Prosecutor: 2 officers brutally beat Black man in Alabama

SELMA, Ala. (AP) — A prosecutor said two on-duty white Alabama officers brutally beat a Black man five months ago after the victim got into a road-rage incident with the wife of one of the officers.

Dallas County District Attorney Michael Jackson announced felony assault charges against former Selma police officer Matthew Blaine Till and former Dallas County sheriff’s Deputy John Nicholas Taccone at a news conference Wednesday, news outlets reported.

According to court documents, Till’s wife got into the dispute with the victim on April 30 in Selma and called her husband to let him know about the incident with a “black guy in a red Charger.”

Both officers then arrived at the scene and eventually pursued the driver of that car. When the man pulled over, court documents said the officers approached him and got into a physical struggle with him, striking his head and face.

Till had tried to put handcuffs on the man before the struggle ensued, AL.com reported. During the 90-second encounter, Jackson said Till also pulled out a gun and told the victim that “he’s going to kill him.”

“They Tased him multiple times, threw him to the ground and were punching and kicking him,” Jackson said. “It was a brutal beating.” All this was happening while the victim was repeatedly asking the officers “What did I do?” Jackson said.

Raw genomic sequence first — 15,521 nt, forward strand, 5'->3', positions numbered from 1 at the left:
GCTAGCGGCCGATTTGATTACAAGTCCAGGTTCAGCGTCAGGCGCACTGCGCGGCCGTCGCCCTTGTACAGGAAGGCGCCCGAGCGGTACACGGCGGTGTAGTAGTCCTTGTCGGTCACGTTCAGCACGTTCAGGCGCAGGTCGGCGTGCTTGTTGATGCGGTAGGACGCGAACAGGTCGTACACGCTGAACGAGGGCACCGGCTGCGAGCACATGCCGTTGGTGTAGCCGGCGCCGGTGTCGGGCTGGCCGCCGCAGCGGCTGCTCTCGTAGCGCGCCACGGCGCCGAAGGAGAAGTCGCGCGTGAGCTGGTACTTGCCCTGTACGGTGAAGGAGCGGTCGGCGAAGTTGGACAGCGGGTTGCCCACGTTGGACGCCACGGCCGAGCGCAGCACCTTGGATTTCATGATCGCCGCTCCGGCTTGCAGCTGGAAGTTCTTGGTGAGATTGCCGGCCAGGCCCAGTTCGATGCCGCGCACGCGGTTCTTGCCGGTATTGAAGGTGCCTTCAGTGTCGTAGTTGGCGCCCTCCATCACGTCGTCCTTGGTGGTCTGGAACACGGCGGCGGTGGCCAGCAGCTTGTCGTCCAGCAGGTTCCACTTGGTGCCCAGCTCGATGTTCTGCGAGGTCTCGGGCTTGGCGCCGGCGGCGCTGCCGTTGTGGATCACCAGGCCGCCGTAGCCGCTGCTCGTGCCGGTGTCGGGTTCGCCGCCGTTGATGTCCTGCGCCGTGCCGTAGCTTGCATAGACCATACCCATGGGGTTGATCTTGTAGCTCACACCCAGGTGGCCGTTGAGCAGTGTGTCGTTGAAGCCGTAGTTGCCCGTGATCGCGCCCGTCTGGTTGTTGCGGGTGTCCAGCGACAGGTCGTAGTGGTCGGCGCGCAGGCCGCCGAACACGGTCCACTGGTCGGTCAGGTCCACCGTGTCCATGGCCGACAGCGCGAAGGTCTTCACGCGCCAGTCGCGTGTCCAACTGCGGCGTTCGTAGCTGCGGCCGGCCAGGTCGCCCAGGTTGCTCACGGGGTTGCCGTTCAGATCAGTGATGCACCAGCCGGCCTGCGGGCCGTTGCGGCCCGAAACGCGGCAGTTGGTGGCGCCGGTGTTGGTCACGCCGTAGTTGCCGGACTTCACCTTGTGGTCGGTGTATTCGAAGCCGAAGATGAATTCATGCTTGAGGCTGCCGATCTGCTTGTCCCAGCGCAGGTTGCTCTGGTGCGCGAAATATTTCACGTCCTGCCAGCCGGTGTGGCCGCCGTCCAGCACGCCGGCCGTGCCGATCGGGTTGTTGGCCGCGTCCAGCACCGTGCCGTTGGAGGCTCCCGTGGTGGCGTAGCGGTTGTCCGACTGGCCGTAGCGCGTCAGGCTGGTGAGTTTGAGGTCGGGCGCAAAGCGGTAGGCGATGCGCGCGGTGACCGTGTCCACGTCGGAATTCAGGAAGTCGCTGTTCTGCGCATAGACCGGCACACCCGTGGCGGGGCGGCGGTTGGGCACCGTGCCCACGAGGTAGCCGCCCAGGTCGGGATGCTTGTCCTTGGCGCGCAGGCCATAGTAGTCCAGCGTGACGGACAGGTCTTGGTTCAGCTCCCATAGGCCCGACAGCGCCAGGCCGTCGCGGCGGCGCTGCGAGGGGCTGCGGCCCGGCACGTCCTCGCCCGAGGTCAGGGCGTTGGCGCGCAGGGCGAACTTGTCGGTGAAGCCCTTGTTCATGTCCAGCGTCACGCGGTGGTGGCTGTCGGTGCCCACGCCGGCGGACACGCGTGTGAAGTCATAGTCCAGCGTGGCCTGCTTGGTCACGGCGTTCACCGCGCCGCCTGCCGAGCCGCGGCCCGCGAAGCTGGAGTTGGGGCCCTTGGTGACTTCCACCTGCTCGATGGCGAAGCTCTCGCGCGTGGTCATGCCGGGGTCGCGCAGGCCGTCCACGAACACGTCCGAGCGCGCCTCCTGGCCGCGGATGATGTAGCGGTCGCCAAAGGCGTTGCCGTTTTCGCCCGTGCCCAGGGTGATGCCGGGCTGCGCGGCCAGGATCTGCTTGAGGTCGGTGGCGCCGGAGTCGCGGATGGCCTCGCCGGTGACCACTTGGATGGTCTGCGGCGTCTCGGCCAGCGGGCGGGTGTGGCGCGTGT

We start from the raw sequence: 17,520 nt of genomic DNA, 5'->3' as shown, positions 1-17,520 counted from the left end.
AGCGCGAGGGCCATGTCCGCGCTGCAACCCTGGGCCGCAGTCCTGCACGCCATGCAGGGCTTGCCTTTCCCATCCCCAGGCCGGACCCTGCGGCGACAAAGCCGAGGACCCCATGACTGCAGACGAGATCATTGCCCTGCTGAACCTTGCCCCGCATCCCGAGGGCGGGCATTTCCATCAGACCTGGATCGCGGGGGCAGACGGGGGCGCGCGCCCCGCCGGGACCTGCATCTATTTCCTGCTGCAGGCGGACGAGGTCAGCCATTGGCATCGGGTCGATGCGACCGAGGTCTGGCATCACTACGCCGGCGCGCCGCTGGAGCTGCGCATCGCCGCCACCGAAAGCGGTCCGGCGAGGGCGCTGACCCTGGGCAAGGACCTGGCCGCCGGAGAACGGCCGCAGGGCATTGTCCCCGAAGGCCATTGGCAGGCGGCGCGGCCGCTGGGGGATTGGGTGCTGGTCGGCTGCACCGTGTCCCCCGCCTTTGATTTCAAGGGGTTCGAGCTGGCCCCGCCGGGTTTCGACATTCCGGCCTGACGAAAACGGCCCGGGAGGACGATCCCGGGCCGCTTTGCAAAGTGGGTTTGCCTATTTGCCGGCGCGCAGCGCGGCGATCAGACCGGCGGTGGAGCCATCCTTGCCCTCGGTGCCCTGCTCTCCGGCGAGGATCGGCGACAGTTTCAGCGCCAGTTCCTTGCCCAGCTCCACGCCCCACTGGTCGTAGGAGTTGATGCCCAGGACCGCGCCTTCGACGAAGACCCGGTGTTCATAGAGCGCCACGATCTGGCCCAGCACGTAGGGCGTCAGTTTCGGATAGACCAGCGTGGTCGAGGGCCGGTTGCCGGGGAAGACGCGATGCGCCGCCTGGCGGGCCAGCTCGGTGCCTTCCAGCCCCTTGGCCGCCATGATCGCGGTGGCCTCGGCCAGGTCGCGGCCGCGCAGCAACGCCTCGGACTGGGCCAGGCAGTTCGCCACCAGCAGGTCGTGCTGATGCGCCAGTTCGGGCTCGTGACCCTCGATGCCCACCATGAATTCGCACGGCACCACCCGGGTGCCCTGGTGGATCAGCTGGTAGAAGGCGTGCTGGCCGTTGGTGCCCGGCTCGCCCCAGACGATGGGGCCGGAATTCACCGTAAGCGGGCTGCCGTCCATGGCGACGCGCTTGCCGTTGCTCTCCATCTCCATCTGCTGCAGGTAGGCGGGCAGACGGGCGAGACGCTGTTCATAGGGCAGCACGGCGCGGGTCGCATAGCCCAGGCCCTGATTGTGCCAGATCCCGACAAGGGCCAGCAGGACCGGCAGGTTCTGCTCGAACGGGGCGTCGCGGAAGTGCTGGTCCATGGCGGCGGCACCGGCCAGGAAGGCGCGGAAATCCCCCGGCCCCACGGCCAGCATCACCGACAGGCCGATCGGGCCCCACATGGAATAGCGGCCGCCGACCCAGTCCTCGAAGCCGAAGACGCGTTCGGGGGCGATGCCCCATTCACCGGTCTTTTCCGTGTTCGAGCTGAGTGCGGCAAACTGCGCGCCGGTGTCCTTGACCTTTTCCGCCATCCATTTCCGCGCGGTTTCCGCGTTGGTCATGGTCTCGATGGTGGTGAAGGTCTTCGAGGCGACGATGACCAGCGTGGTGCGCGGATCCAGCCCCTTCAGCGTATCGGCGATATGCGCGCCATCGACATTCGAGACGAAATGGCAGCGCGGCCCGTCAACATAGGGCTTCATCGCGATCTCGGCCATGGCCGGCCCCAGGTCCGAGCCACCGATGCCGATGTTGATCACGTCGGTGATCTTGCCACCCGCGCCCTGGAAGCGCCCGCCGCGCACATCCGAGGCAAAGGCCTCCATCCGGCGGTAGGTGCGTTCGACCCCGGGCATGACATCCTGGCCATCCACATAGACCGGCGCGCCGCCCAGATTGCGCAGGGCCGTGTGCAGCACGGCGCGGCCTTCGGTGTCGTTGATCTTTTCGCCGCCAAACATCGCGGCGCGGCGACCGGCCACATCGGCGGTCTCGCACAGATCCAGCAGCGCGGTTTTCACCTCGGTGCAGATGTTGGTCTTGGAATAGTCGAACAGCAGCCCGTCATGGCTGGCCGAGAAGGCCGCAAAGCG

The unidentified Black man eventually got into his car and fled, but crashed his vehicle a short time later. He was then transported to a holding cell at the city’s police department where federal agents interviewed him about weapons that were found inside his car, court documents said.

“These officers escalated a personal matter that should have been a traffic stop at worse into a Rocky Horror beating,” Jackson said.

Till was fired, and Taccone is no longer employed with the sheriff’s office, according to the prosecutor. It was not immediately clear if either of the two men had an attorney who could comment.

“Public officials are held to a higher standard,” Jackson said, according to the Selma Times-Journal. “It was a bullying situation. The badge is a symbol of integrity and protection.”

Till pleaded guilty to obstruction of justice in federal court last week for telling Taconne not to speak with anyone about the call he received from his wife before the incident. A federal judge has set his sentencing date to Dec. 28.

Both men were then charged Tuesday with felony second-degree assault, unlawful imprisonment and obstructing governmental operations.

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